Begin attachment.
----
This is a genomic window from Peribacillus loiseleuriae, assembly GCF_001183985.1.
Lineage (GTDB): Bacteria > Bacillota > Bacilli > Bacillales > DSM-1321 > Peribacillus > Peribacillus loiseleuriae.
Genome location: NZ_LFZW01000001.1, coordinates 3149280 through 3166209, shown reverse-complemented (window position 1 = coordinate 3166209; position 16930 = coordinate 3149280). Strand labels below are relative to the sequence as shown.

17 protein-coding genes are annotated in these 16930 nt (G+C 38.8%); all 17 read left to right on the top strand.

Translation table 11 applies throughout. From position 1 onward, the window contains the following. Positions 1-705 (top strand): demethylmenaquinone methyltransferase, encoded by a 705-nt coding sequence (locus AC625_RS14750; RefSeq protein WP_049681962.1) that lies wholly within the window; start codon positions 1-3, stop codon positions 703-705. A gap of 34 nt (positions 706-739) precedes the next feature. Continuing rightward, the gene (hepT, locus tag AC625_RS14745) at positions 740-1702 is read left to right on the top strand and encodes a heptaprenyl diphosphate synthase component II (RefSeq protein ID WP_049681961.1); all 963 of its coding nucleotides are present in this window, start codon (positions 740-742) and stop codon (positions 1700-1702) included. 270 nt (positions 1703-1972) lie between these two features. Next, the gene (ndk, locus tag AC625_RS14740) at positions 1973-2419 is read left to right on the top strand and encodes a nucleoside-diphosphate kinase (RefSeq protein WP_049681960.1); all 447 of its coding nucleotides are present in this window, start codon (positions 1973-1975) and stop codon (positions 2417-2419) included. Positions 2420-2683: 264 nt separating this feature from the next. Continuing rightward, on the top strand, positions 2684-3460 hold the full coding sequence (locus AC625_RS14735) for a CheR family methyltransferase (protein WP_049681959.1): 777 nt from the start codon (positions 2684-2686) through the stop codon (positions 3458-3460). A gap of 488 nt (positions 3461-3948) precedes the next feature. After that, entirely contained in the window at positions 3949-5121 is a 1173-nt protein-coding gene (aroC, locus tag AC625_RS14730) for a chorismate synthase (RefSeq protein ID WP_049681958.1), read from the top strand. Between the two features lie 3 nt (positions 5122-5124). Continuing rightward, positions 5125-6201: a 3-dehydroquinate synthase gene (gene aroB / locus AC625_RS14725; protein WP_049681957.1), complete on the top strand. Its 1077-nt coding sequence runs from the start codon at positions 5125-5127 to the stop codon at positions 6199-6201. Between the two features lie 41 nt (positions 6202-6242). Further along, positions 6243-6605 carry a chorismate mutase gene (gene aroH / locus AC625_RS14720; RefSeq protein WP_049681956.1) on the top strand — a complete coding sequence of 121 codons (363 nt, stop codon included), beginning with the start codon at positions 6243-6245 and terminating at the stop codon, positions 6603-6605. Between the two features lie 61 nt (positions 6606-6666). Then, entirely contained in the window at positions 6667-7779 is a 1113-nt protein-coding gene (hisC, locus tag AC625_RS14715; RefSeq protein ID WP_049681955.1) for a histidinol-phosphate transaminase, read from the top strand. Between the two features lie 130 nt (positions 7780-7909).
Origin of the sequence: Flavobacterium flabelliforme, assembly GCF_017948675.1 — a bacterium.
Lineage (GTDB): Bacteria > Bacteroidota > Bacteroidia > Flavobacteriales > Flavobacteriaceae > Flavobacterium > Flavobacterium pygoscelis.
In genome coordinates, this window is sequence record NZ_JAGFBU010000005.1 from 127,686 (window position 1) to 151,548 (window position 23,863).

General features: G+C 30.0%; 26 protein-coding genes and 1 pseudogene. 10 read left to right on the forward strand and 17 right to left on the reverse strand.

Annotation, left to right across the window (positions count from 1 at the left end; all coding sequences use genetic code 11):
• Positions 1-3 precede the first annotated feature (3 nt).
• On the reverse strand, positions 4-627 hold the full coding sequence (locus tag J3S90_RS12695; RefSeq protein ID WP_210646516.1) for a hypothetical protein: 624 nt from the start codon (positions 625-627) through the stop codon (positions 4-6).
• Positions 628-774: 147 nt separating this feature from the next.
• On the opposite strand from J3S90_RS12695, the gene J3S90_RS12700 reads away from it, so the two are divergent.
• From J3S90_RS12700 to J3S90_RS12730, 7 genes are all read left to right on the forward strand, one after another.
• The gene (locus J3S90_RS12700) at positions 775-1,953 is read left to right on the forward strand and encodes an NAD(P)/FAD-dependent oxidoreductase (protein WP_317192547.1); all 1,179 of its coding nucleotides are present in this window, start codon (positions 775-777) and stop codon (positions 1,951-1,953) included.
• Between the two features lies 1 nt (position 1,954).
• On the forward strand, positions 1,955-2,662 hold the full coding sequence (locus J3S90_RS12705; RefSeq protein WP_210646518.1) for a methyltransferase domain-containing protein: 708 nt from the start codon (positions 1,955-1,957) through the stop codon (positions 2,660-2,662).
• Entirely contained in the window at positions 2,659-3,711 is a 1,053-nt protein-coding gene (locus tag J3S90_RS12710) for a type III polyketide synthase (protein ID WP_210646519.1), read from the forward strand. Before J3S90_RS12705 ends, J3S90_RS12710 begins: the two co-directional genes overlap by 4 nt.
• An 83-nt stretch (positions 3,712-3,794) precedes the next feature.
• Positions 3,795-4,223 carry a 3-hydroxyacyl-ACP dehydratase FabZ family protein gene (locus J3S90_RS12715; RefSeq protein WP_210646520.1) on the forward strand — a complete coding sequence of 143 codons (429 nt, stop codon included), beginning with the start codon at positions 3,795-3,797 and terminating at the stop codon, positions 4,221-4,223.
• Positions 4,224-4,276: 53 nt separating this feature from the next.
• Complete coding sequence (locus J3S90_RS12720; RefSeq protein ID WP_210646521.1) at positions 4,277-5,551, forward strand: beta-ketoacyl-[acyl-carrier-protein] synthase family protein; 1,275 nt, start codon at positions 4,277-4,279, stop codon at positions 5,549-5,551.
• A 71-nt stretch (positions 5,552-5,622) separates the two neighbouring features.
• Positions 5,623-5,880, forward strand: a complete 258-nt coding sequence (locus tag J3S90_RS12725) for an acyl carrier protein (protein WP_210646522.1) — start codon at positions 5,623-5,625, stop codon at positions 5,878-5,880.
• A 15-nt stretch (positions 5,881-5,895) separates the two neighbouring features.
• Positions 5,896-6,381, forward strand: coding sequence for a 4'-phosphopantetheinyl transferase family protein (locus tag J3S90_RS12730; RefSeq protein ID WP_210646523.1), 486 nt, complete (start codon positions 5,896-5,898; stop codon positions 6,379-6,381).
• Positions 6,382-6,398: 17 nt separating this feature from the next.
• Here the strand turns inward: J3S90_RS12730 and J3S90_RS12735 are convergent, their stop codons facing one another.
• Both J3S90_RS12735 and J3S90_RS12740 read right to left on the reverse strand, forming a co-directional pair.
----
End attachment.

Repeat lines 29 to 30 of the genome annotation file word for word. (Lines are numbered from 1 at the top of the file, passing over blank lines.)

• Here the strand turns inward: J3S90_RS12730 and J3S90_RS12735 are convergent, their stop codons facing one another.
• Both J3S90_RS12735 and J3S90_RS12740 read right to left on the reverse strand, forming a co-directional pair.